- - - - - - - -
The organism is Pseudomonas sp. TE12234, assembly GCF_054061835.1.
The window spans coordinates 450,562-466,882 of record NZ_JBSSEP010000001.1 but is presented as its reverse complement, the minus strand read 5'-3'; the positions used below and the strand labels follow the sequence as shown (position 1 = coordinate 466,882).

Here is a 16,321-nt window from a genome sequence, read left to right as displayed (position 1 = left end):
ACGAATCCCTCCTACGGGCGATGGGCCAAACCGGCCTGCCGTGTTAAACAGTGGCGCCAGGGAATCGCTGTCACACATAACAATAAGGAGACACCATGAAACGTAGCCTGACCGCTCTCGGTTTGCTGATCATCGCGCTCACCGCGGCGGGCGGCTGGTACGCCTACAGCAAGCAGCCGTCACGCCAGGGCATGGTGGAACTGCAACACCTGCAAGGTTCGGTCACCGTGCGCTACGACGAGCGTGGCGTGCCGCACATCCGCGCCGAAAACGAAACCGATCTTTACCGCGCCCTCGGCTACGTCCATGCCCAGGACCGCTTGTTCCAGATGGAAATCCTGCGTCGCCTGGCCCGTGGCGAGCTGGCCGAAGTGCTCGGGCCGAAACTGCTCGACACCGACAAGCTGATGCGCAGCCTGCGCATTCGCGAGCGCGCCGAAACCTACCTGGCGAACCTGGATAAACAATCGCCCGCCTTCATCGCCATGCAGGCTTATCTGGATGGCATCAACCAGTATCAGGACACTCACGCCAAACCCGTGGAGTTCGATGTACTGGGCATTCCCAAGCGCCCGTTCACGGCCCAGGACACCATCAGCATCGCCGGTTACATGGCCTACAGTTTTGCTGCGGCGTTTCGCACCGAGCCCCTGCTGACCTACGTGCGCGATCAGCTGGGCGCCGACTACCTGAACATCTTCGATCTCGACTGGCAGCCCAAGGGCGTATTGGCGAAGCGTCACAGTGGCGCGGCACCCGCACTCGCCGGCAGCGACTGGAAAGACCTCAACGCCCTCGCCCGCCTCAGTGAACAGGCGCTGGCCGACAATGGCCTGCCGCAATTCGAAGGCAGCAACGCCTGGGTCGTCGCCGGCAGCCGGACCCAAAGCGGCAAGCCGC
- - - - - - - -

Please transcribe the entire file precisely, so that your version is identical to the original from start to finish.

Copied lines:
The organism is Pseudomonas sp. TE12234, assembly GCF_054061835.1.
The window spans coordinates 450,562-466,882 of record NZ_JBSSEP010000001.1 but is presented as its reverse complement, the minus strand read 5'-3'; the positions used below and the strand labels follow the sequence as shown (position 1 = coordinate 466,882).

Here is a 16,321-nt window from a genome sequence, read left to right as displayed (position 1 = left end):
ACGAATCCCTCCTACGGGCGATGGGCCAAACCGGCCTGCCGTGTTAAACAGTGGCGCCAGGGAATCGCTGTCACACATAACAATAAGGAGACACCATGAAACGTAGCCTGACCGCTCTCGGTTTGCTGATCATCGCGCTCACCGCGGCGGGCGGCTGGTACGCCTACAGCAAGCAGCCGTCACGCCAGGGCATGGTGGAACTGCAACACCTGCAAGGTTCGGTCACCGTGCGCTACGACGAGCGTGGCGTGCCGCACATCCGCGCCGAAAACGAAACCGATCTTTACCGCGCCCTCGGCTACGTCCATGCCCAGGACCGCTTGTTCCAGATGGAAATCCTGCGTCGCCTGGCCCGTGGCGAGCTGGCCGAAGTGCTCGGGCCGAAACTGCTCGACACCGACAAGCTGATGCGCAGCCTGCGCATTCGCGAGCGCGCCGAAACCTACCTGGCGAACCTGGATAAACAATCGCCCGCCTTCATCGCCATGCAGGCTTATCTGGATGGCATCAACCAGTATCAGGACACTCACGCCAAACCCGTGGAGTTCGATGTACTGGGCATTCCCAAGCGCCCGTTCACGGCCCAGGACACCATCAGCATCGCCGGTTACATGGCCTACAGTTTTGCTGCGGCGTTTCGCACCGAGCCCCTGCTGACCTACGTGCGCGATCAGCTGGGCGCCGACTACCTGAACATCTTCGATCTCGACTGGCAGCCCAAGGGCGTATTGGCGAAGCGTCACAGTGGCGCGGCACCCGCACTCGCCGGCAGCGACTGGAAAGACCTCAACGCCCTCGCCCGCCTCAGTGAACAGGCGCTGGCCGACAATGGCCTGCCGCAATTCGAAGGCAGCAACGCCTGGGTCGTCGCCGGCAGCCGGACCCAAAGCGGCAAGCCGC